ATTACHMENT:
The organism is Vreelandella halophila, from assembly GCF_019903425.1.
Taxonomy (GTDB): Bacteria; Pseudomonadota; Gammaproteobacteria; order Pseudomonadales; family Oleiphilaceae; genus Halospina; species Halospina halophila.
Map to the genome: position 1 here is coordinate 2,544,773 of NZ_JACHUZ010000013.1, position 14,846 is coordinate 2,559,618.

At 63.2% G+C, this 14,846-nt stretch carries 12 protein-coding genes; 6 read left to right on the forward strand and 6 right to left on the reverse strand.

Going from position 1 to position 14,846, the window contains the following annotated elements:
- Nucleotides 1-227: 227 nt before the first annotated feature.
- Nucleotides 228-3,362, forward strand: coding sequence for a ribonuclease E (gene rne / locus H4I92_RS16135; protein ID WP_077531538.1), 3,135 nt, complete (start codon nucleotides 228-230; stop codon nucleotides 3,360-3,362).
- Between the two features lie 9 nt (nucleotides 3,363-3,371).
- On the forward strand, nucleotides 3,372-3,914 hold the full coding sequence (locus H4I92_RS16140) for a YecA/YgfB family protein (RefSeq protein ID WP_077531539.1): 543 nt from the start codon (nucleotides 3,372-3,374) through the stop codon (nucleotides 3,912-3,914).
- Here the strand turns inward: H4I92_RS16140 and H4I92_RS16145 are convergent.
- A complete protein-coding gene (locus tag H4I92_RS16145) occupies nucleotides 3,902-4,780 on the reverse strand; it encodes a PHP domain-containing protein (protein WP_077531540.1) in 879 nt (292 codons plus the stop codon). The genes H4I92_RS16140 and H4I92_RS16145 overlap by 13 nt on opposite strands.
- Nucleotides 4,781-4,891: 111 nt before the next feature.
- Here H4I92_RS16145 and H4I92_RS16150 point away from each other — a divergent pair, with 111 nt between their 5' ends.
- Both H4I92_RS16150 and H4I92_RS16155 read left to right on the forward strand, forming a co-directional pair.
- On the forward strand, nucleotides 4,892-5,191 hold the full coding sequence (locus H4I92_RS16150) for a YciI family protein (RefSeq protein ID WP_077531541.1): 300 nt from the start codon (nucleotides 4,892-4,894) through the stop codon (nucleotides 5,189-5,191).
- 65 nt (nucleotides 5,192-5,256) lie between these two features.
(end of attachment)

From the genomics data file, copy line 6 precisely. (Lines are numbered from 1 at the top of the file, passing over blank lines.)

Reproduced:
- Nucleotides 1-227: 227 nt before the first annotated feature.